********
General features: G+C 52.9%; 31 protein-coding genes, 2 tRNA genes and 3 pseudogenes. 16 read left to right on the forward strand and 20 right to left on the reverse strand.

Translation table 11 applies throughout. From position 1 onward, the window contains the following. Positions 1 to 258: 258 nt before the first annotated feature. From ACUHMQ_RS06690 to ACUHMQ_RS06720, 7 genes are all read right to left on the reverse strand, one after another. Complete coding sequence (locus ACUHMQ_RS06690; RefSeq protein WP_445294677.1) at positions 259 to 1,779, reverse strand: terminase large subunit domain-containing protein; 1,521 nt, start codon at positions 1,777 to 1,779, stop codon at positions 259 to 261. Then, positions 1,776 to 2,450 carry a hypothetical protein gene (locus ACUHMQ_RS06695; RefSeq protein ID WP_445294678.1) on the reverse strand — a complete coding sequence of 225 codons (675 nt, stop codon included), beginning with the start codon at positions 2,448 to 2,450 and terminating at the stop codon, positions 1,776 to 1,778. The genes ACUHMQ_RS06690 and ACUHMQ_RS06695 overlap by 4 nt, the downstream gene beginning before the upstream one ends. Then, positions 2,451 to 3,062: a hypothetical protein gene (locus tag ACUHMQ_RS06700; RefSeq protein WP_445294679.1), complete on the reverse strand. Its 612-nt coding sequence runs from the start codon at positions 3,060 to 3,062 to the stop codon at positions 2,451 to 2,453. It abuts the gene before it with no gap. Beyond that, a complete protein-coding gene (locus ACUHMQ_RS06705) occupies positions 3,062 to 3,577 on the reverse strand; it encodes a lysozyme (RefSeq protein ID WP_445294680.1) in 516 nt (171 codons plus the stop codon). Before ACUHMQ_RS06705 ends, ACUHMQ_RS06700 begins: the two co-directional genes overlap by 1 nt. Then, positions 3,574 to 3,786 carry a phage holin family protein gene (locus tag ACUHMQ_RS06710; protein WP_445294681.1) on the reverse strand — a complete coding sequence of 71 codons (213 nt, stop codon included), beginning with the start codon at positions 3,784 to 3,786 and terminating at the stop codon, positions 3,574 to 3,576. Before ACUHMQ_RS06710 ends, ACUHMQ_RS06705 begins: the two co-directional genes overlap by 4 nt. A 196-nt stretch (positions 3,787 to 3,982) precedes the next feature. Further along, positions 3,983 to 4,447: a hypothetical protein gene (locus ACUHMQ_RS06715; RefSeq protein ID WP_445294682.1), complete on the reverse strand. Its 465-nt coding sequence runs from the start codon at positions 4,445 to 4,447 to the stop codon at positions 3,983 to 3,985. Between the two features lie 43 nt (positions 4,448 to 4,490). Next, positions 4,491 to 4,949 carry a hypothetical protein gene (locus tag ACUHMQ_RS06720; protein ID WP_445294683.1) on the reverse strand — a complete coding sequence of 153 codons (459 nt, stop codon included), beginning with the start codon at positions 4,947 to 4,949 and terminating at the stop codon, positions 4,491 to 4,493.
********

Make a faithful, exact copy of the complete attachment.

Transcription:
General features: G+C 52.9%; 31 protein-coding genes, 2 tRNA genes and 3 pseudogenes. 16 read left to right on the forward strand and 20 right to left on the reverse strand.

Translation table 11 applies throughout. From position 1 onward, the window contains the following. Positions 1 to 258: 258 nt before the first annotated feature. From ACUHMQ_RS06690 to ACUHMQ_RS06720, 7 genes are all read right to left on the reverse strand, one after another. Complete coding sequence (locus ACUHMQ_RS06690; RefSeq protein WP_445294677.1) at positions 259 to 1,779, reverse strand: terminase large subunit domain-containing protein; 1,521 nt, start codon at positions 1,777 to 1,779, stop codon at positions 259 to 261. Then, positions 1,776 to 2,450 carry a hypothetical protein gene (locus ACUHMQ_RS06695; RefSeq protein ID WP_445294678.1) on the reverse strand — a complete coding sequence of 225 codons (675 nt, stop codon included), beginning with the start codon at positions 2,448 to 2,450 and terminating at the stop codon, positions 1,776 to 1,778. The genes ACUHMQ_RS06690 and ACUHMQ_RS06695 overlap by 4 nt, the downstream gene beginning before the upstream one ends. Then, positions 2,451 to 3,062: a hypothetical protein gene (locus tag ACUHMQ_RS06700; RefSeq protein WP_445294679.1), complete on the reverse strand. Its 612-nt coding sequence runs from the start codon at positions 3,060 to 3,062 to the stop codon at positions 2,451 to 2,453. It abuts the gene before it with no gap. Beyond that, a complete protein-coding gene (locus ACUHMQ_RS06705) occupies positions 3,062 to 3,577 on the reverse strand; it encodes a lysozyme (RefSeq protein ID WP_445294680.1) in 516 nt (171 codons plus the stop codon). Before ACUHMQ_RS06705 ends, ACUHMQ_RS06700 begins: the two co-directional genes overlap by 1 nt. Then, positions 3,574 to 3,786 carry a phage holin family protein gene (locus tag ACUHMQ_RS06710; protein WP_445294681.1) on the reverse strand — a complete coding sequence of 71 codons (213 nt, stop codon included), beginning with the start codon at positions 3,784 to 3,786 and terminating at the stop codon, positions 3,574 to 3,576. Before ACUHMQ_RS06710 ends, ACUHMQ_RS06705 begins: the two co-directional genes overlap by 4 nt. A 196-nt stretch (positions 3,787 to 3,982) precedes the next feature. Further along, positions 3,983 to 4,447: a hypothetical protein gene (locus ACUHMQ_RS06715; RefSeq protein ID WP_445294682.1), complete on the reverse strand. Its 465-nt coding sequence runs from the start codon at positions 4,445 to 4,447 to the stop codon at positions 3,983 to 3,985. Between the two features lie 43 nt (positions 4,448 to 4,490). Next, positions 4,491 to 4,949 carry a hypothetical protein gene (locus tag ACUHMQ_RS06720; protein ID WP_445294683.1) on the reverse strand — a complete coding sequence of 153 codons (459 nt, stop codon included), beginning with the start codon at positions 4,947 to 4,949 and terminating at the stop codon, positions 4,491 to 4,493.